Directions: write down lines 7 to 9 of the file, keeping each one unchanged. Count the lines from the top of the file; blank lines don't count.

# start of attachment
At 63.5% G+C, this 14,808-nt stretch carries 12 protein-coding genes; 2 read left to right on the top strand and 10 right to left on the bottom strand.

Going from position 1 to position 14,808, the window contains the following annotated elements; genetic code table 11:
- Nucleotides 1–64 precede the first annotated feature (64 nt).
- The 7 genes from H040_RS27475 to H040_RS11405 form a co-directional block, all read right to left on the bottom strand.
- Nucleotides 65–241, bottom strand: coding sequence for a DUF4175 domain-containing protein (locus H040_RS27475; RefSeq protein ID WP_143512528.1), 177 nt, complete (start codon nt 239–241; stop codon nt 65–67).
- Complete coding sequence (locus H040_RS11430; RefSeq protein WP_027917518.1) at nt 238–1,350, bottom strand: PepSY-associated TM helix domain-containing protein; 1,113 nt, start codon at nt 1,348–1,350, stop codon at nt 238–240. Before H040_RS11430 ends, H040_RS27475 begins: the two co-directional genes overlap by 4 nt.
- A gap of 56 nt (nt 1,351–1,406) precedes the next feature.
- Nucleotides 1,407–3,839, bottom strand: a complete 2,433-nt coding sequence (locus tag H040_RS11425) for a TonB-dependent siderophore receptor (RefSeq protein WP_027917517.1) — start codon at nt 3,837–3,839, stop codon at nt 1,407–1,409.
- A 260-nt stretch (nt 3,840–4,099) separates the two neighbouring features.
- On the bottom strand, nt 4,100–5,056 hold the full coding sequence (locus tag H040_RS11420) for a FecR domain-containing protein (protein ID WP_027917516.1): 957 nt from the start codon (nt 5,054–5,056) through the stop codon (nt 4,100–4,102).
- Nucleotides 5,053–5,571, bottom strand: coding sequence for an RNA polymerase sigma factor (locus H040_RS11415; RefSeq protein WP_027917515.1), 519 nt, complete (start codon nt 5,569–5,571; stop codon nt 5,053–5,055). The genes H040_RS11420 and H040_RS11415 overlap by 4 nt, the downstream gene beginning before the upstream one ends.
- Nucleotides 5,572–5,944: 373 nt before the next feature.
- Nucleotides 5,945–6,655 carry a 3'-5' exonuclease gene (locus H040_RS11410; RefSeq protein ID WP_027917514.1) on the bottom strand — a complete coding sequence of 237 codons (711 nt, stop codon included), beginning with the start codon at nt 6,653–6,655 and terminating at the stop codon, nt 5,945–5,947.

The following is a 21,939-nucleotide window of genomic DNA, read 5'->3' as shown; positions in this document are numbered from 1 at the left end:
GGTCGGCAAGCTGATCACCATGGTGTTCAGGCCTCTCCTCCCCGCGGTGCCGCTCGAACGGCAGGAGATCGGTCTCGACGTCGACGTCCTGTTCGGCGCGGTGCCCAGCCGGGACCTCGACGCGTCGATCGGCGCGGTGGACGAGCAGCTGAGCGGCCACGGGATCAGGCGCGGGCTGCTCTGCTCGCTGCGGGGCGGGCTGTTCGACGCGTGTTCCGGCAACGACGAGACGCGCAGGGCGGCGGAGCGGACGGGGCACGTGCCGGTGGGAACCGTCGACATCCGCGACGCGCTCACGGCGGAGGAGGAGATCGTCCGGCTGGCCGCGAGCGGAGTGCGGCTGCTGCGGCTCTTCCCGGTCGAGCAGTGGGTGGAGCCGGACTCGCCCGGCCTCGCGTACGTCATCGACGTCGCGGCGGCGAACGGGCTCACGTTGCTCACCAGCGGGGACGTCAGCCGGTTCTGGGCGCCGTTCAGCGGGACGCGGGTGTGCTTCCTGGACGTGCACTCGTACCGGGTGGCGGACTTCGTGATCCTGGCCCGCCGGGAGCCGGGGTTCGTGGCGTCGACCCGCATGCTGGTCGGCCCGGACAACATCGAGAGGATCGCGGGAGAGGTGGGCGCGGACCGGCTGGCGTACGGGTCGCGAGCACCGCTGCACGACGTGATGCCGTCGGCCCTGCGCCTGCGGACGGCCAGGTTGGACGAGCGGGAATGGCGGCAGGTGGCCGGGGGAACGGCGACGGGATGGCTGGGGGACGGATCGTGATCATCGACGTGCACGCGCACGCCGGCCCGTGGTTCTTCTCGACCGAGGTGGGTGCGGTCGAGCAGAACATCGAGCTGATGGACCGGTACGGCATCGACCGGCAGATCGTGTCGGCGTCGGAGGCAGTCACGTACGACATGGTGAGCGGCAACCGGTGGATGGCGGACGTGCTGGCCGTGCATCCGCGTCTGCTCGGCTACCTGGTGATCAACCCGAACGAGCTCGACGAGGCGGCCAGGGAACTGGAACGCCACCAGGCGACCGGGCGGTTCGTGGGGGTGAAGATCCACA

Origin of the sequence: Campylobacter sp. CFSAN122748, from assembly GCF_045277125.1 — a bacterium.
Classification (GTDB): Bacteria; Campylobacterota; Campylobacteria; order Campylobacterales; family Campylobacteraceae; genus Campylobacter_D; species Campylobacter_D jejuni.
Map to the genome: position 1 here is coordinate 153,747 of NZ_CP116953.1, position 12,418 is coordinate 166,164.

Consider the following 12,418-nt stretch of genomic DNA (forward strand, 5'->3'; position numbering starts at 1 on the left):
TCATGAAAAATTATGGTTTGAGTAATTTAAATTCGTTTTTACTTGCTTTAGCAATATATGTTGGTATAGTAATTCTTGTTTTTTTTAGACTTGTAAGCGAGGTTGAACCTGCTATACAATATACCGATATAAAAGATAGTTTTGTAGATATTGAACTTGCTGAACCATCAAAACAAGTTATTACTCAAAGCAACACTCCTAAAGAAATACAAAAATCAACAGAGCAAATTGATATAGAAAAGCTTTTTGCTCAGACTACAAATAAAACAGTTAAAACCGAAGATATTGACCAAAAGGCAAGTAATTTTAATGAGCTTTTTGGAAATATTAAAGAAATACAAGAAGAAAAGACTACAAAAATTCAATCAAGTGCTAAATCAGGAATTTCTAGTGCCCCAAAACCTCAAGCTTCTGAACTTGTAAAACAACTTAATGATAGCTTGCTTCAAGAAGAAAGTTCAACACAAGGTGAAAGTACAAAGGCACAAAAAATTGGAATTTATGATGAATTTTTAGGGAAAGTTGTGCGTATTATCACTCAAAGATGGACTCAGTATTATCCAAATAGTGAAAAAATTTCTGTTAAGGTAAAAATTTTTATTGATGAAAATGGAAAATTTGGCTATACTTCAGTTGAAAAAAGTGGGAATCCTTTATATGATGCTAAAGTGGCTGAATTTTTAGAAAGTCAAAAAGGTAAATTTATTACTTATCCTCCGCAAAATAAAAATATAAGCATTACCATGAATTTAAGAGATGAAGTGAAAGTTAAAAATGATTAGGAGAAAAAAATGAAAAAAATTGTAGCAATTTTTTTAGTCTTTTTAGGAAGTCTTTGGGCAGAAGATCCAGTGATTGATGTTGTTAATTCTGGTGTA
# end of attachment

- A gap of 56 nt (nt 1,351–1,406) precedes the next feature.
- Nucleotides 1,407–3,839, bottom strand: a complete 2,433-nt coding sequence (locus tag H040_RS11425) for a TonB-dependent siderophore receptor (RefSeq protein WP_027917517.1) — start codon at nt 3,837–3,839, stop codon at nt 1,407–1,409.
- A 260-nt stretch (nt 3,840–4,099) separates the two neighbouring features.